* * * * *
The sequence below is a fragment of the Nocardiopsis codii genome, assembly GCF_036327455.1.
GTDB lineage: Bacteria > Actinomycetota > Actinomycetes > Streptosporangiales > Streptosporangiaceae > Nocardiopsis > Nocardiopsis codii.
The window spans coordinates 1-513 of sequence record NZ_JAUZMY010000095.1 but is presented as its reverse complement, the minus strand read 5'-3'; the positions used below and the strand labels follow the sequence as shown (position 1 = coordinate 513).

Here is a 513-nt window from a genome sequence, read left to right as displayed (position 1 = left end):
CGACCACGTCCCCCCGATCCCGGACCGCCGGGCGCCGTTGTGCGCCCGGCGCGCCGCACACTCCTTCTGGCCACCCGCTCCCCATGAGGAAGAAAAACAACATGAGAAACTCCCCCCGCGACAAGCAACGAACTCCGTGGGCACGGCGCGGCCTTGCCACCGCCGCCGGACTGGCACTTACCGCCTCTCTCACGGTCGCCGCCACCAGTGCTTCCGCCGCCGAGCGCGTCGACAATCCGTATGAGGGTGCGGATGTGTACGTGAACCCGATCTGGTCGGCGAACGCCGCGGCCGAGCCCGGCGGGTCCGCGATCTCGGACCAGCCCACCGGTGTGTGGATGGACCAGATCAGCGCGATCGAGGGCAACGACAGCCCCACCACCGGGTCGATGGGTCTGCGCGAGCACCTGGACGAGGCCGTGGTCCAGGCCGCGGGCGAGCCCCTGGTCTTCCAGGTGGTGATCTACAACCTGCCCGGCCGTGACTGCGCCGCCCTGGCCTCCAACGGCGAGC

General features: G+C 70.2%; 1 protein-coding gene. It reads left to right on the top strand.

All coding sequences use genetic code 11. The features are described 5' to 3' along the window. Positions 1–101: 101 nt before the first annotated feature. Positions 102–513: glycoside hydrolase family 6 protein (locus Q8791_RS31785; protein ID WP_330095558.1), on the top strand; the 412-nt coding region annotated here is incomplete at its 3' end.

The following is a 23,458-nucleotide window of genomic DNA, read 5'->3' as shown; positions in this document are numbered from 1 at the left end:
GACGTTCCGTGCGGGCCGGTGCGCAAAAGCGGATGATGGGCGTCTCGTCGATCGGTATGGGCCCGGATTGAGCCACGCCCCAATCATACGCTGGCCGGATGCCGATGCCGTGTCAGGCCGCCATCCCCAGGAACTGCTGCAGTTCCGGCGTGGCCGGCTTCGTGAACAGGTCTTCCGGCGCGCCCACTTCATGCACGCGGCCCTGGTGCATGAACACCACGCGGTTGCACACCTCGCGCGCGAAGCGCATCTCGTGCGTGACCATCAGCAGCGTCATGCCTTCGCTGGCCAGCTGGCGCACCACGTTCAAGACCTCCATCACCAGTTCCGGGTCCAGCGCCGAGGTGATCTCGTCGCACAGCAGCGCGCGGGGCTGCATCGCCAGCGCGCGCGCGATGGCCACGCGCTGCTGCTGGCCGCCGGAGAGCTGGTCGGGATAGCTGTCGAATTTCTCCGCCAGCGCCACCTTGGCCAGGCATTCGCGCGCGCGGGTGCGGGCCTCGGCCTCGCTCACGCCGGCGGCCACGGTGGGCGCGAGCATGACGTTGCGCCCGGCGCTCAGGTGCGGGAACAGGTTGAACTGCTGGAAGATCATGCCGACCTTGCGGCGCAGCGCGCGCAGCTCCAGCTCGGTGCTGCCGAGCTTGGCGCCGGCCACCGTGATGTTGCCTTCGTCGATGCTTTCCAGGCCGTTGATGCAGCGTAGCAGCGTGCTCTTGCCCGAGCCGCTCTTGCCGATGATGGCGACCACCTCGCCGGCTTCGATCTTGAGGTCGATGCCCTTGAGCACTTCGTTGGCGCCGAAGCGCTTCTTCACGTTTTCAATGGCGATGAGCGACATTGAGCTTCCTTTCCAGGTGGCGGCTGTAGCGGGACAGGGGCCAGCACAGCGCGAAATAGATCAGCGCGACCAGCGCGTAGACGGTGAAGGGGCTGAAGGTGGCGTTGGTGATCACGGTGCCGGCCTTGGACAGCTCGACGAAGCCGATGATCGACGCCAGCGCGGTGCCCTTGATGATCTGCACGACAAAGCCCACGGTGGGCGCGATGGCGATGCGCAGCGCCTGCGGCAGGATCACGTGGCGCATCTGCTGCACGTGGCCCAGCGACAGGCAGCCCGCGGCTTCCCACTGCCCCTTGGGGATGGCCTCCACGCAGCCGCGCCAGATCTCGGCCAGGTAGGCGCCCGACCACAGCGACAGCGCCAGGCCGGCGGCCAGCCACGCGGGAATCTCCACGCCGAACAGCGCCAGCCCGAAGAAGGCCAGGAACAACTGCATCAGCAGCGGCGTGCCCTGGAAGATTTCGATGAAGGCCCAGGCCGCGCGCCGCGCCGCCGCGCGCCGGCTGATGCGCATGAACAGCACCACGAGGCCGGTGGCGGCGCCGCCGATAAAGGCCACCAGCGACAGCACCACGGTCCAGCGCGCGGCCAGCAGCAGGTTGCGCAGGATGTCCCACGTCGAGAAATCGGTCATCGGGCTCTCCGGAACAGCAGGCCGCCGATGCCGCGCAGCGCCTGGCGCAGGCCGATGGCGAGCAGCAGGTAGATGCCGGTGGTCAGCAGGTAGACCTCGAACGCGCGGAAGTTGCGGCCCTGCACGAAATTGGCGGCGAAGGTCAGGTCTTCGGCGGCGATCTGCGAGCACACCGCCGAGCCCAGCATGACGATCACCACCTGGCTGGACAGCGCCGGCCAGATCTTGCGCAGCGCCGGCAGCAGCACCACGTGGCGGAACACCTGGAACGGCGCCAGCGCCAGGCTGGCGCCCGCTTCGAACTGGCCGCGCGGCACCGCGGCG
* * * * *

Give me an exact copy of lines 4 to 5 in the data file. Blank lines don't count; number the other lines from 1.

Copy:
Here is a 513-nt window from a genome sequence, read left to right as displayed (position 1 = left end):
CGACCACGTCCCCCCGATCCCGGACCGCCGGGCGCCGTTGTGCGCCCGGCGCGCCGCACACTCCTTCTGGCCACCCGCTCCCCATGAGGAAGAAAAACAACATGAGAAACTCCCCCCGCGACAAGCAACGAACTCCGTGGGCACGGCGCGGCCTTGCCACCGCCGCCGGACTGGCACTTACCGCCTCTCTCACGGTCGCCGCCACCAGTGCTTCCGCCGCCGAGCGCGTCGACAATCCGTATGAGGGTGCGGATGTGTACGTGAACCCGATCTGGTCGGCGAACGCCGCGGCCGAGCCCGGCGGGTCCGCGATCTCGGACCAGCCCACCGGTGTGTGGATGGACCAGATCAGCGCGATCGAGGGCAACGACAGCCCCACCACCGGGTCGATGGGTCTGCGCGAGCACCTGGACGAGGCCGTGGTCCAGGCCGCGGGCGAGCCCCTGGTCTTCCAGGTGGTGATCTACAACCTGCCCGGCCGTGACTGCGCCGCCCTGGCCTCCAACGGCGAGC